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Probably Photoshop Elements prog is the way to go .Adobe Photoshop is the accepted digital processing method though many others exist .Elements is the cheaper "amateur" version though it is enough for anyone but a true professional digital media processor .You can take your your chosen shot ,download it, and then crop and resize as it you require and then save .
I'll give you an idea of what it will do .I took a shot on my Canon G3 of a Rally plate on a 1/43 model car as I wanted to duplicate it as I had messed up the other one on the sheet .I shot it and then put it into Photoshop after saving it in its original jpeg form .I then erased all the detail in the shot except the actual image I wanted .I then blew it up (zoomed in ) to a huge size and removed any blurring and fuzzy lines .You can also adjust color ,and light .The Levels menu is a good way to do this .I then reduced it right down to a tiny size on the image resizing menu ,which can resize any image to exactly the size you want it to end up ,about 1/2 inch across and set up my cheap inkjet to print it very fine and slowly .Most ink jet printers can be set up for a custom setting that will make it very fine and detailed,in fact often the result is stunning compared to the standard setting. . .I then printed it on high quality gloss photopaper ,cut it out and stuck it on the model.It was as good as the original silkscreen decal . Photoshop is fantastic for altering and resizing digital and indeed scanned images .
.My daughter got a BA in graphics at the start of the digital revolution and showed me the ropes on our Mac.She is brilliant at it ,I'm slow.I used Photoshop 5 but Photoshop Elelements is now as good .Naturally the more expensive versions like Adobe CS will be even better but probably total overkill .There may be other programs but as I dont know them I cannot comment on them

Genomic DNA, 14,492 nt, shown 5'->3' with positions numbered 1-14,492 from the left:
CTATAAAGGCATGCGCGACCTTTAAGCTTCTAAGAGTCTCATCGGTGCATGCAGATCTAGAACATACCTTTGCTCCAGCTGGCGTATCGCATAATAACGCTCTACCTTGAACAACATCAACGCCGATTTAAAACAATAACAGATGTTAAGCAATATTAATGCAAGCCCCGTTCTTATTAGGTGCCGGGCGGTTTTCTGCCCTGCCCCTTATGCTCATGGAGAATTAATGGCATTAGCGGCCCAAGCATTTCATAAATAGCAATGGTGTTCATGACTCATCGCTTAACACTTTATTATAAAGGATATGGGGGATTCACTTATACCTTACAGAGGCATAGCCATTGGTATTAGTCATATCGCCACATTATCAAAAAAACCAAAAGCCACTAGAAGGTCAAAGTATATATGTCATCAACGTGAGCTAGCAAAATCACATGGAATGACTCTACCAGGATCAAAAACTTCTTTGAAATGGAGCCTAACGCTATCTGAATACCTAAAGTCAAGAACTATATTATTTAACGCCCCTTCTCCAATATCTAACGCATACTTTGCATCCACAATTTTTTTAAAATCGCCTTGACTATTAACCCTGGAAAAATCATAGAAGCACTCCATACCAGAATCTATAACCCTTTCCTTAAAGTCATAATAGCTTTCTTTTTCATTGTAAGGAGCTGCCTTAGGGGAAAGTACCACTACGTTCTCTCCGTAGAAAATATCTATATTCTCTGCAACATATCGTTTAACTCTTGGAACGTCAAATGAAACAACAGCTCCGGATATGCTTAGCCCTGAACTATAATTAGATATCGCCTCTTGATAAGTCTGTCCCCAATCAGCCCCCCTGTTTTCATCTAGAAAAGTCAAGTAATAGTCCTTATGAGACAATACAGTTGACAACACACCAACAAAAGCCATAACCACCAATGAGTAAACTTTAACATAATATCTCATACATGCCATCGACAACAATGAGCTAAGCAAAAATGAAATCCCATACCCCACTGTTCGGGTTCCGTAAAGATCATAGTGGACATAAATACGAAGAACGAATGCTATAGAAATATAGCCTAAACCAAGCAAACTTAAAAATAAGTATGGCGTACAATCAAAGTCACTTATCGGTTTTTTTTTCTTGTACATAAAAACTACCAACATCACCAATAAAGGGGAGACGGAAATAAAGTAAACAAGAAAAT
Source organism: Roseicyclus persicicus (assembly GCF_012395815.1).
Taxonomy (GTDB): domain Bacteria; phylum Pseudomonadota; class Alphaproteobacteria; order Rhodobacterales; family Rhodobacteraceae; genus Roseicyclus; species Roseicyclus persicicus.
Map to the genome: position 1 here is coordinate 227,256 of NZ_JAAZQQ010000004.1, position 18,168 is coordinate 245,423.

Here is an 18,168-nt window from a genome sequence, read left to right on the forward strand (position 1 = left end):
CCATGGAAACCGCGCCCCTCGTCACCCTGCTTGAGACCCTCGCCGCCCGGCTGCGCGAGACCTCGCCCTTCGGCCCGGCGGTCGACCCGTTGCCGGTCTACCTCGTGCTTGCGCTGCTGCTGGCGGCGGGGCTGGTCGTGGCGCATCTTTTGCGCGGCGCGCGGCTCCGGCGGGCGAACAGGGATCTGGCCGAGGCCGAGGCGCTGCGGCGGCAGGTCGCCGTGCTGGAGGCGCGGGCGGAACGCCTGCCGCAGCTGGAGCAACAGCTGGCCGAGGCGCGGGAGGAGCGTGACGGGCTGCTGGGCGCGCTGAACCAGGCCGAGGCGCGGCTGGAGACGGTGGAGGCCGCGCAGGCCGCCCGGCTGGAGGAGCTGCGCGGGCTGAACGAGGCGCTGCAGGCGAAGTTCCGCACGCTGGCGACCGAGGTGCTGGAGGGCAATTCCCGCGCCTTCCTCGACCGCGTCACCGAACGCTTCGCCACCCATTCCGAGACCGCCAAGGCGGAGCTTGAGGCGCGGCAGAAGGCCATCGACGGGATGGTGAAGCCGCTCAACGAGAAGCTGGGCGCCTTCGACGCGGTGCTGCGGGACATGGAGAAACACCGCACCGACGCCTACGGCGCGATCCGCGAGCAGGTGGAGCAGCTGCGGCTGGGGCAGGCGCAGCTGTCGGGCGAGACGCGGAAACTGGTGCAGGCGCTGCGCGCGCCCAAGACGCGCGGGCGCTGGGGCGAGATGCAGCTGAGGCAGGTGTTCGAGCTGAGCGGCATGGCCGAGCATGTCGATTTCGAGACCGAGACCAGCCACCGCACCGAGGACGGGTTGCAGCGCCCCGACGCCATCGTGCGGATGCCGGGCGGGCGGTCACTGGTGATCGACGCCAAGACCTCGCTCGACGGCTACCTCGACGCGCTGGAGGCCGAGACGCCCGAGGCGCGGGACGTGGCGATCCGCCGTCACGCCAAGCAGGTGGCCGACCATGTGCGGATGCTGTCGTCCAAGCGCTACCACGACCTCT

hope it helps .

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The simple Microsoft Photodraw for Windows Version 2 will do all you need, Steve.

This was often included in 'Office' and was not very sophisticated, so any [probably 'Freeware' ] image manipulation programme will do it too.

You will need 'Crop', 'Resize', 'Cut', & 'Paste' controls at least, and 'Erase' would be useful too.

The basic stages are

1 Take your photo or find it. Use the highest quality setting on your digital camera.

2 Display the picture [Doc A]in your chosen programme, enlarge it so that the bit you want [eg a door]nearly fills the screen and 'crop' it. If indeed it is a door, you will be able to get very close to the vertical and horizontal edges you wish to keep. You can also erase little bits that you don't want to include.

3 Paste it to a new document in the same programme.[Doc B]

4 Resize it in Doc B using the programme to suit your scale, i.e., if it is a front door about 6ft-6" high, multiply 4mm by 6.5 = 26mm for OO, etc.

5 Cut and paste re-sized dioor into another document in the programme [Doc C] so that if Doc C were to be printed out on a sheet of A4 paper, there would be a little 26mm high door on it. If you want more identical doors, paste it as many times as you need! Repeat the process with as many other building elements as you need, until you have a collection of bits and pieces that you can choose from to complete a building project, available to print, cut out and glue to appropriate pieces of card to be added to your model.

Scaling the elements is the biggest challenge, remember for a rough guide, a brick is 9" long [0.75ft] so you could work out some dimensions that way. If I'm out with my wife who is 5'-4" tall and wish to photograph a particularly interesting building, I stand her right in front of it, cross the street and take the picture. Then in Doc B I estimate how many times 64" go into the height of the building, for example, and work from there.

I hope that helps, first get your programme and have a play wih it!
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